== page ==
abstract = "Sodium/hydrogen exchangers (NHEs) are a family of proteins that transport sodium ions into the cells by moving protons out of the cells. They play a major role in sodium absorption, cell volume regulation, and intracellular pH regulation. Three out of nine identified NHEs (NHE2, NHE3, and NHE8) are expressed on the apical membrane of intestinal epithelial cells. Glucocorticoids have been found to regulate NHE3 function in the intestine, but it is unknown if they have a similar function on NHE8 expression. Interestingly, high glucocorticoid levels in the intestine coincide chronologically with the change from high expression of NHE8 to high expression of NHE3. Studies were performed to explore the role of glucocorticoids on NHE8 expression during intestinal maturation. Brush-border membrane vesicles were isolated from intestinal epithelia, and Western blotting was performed to determine NHE8 protein expression of suckling male rats treated with methylpredisolone. Real-time PCR was used to quantitate NHE8 mRNA expression in rats and Caco-2 cells. Human NHE8 promoter activity was characterized through transfection of Caco-2 cells. Gel mobility shift assays (GMSAs) were used to identify the promoter sequences and the transcription factors involved in glucocorticoid-mediated regulation. Our results showed that the expression of NHE8 mRNA and protein was decreased in glucocorticoid-treated rats and human intestinal epithelial cells (Caco-2). The activity of the human NHE8 gene promoter transfected in Caco-2 cells was also reduced by glucocorticoid treatment. GMSAs suggested that the reduction in promoter activity in the presence of glucocorticoids was due to enhanced transcription factor Pax5 binding on the NHE8 proximal promoter region. In conclusion, this study showed that glucocorticoids inhibit NHE8 gene expression by increasing Pax5 binding on NHE8 gene promoter, suggesting an important role for Pax5 during intestinal maturation.",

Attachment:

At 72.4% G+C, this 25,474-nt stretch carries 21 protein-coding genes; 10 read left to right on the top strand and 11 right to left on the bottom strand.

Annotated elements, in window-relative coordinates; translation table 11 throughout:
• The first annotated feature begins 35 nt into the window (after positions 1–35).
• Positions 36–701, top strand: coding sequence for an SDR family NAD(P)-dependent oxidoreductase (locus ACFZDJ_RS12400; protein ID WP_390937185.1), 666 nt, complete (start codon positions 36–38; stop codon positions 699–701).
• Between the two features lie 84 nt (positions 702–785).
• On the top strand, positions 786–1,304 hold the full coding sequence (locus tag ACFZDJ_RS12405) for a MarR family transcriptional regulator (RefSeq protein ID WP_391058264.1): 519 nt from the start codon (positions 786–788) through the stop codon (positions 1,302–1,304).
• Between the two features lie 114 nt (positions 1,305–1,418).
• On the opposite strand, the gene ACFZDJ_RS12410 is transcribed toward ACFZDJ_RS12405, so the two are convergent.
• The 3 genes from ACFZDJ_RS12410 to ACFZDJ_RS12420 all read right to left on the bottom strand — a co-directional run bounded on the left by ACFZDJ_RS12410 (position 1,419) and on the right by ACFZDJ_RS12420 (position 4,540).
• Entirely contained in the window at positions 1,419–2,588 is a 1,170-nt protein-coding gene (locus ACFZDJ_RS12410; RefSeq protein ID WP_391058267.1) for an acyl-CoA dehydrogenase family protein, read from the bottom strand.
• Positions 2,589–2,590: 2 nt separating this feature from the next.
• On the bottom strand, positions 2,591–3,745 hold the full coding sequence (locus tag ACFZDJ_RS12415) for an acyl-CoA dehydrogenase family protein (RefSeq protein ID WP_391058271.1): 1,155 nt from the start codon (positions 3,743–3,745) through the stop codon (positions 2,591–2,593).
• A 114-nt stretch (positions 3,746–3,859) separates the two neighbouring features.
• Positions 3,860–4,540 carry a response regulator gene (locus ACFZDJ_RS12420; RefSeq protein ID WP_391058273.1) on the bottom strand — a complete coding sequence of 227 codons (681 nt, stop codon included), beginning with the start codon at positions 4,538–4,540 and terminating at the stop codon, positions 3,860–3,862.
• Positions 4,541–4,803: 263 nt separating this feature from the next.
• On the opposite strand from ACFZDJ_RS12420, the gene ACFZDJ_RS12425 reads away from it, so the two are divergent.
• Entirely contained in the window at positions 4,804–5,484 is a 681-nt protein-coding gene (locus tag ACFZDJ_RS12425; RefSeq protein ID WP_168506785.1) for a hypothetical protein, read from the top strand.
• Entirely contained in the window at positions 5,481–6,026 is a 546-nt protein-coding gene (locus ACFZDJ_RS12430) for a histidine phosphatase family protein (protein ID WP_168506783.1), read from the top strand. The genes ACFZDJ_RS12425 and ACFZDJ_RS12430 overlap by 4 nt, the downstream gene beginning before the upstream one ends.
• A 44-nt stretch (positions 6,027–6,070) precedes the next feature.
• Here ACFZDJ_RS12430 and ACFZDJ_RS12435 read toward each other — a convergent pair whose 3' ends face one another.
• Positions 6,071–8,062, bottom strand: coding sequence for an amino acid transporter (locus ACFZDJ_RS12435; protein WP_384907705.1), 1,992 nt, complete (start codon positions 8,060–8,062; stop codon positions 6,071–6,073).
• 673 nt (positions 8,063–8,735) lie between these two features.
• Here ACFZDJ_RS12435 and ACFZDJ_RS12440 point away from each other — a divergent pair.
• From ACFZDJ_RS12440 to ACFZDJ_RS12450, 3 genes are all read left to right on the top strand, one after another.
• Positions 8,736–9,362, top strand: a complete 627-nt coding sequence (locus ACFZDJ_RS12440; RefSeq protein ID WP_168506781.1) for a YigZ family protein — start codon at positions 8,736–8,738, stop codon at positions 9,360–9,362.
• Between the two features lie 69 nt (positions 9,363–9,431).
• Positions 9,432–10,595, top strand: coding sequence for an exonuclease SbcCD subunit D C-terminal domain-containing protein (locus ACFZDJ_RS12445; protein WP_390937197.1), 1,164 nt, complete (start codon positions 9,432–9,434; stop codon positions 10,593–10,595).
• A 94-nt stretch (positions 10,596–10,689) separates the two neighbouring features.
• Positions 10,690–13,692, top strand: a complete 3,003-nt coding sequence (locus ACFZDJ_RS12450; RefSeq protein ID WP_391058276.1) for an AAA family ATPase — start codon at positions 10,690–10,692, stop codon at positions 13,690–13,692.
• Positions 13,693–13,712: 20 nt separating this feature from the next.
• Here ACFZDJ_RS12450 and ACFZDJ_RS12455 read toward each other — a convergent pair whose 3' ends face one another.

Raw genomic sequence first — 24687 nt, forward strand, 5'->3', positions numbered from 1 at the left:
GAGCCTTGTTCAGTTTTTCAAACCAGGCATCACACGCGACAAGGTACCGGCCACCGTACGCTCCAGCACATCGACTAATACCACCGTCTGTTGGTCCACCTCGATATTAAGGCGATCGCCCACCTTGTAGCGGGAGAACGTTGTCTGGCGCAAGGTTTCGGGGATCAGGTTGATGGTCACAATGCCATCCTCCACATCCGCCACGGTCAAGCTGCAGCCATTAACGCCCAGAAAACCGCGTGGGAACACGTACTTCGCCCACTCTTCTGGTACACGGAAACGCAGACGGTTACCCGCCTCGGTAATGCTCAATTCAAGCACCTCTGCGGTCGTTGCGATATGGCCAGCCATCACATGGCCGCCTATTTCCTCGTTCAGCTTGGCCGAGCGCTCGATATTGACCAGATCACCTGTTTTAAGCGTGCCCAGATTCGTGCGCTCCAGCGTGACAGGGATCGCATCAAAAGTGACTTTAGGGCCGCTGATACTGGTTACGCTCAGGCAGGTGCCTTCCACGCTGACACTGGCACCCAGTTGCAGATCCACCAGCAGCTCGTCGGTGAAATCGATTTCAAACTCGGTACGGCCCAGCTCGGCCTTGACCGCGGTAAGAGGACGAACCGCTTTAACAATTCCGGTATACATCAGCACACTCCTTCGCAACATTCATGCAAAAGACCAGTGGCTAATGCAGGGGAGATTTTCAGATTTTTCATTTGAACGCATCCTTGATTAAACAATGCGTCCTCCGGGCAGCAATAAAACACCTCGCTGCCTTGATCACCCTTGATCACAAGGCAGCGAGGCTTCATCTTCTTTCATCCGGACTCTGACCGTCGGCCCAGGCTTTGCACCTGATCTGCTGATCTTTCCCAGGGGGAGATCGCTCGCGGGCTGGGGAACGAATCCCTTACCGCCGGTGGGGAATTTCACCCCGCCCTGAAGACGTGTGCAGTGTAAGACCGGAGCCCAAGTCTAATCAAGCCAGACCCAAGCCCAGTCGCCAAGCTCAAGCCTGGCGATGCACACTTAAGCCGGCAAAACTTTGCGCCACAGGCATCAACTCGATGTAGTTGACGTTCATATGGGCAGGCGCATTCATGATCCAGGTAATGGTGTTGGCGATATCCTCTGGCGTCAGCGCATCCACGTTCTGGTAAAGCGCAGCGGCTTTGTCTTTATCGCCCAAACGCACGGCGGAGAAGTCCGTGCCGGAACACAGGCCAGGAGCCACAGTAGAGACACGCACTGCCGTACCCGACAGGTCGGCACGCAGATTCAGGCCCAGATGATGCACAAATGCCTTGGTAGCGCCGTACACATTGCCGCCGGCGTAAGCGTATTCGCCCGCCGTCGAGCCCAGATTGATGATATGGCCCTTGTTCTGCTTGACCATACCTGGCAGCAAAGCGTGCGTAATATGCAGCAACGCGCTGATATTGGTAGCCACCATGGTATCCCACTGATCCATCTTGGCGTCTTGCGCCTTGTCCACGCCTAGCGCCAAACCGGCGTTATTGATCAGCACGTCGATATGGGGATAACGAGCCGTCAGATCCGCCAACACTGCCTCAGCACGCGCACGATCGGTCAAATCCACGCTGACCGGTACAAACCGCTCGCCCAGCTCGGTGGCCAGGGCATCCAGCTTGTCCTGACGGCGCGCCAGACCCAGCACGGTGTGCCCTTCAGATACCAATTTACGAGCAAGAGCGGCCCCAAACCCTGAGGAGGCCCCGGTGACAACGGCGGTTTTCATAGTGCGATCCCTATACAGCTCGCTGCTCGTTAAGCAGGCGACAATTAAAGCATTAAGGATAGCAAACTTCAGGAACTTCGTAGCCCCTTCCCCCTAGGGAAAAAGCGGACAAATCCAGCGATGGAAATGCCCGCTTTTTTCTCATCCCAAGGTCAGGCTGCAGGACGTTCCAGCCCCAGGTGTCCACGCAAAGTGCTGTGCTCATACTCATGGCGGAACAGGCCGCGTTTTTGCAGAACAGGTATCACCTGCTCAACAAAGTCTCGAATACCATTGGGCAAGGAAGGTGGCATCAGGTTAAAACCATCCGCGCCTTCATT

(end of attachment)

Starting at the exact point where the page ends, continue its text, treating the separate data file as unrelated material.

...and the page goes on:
keywords = "Caco-2, Intestine, Sodium/hydrogen exchanger 8, Steroids",
author = "Hua Xu and Bo Zhang and Jing Li and Huacong Chen and Chunhui Wang and Ghishan, {Fayez K}",
year = "2010",
month = "10",
doi = "10.1152/ajpgi.00227.2010",
language = "English (US)",
volume = "299",
journal = "American Journal of Physiology",
issn = "0363-6143",
publisher = "American Physiological Society",
number = "4",

}

TY - JOUR

T1 - Transcriptional inhibition of intestinal NHE8 expression by glucocorticoids involves Pax5

AU - Xu, Hua

AU - Zhang, Bo

AU - Li, Jing

AU - Chen, Huacong

AU - Wang, Chunhui

AU - Ghishan, Fayez K

PY - 2010/10

Y1 - 2010/10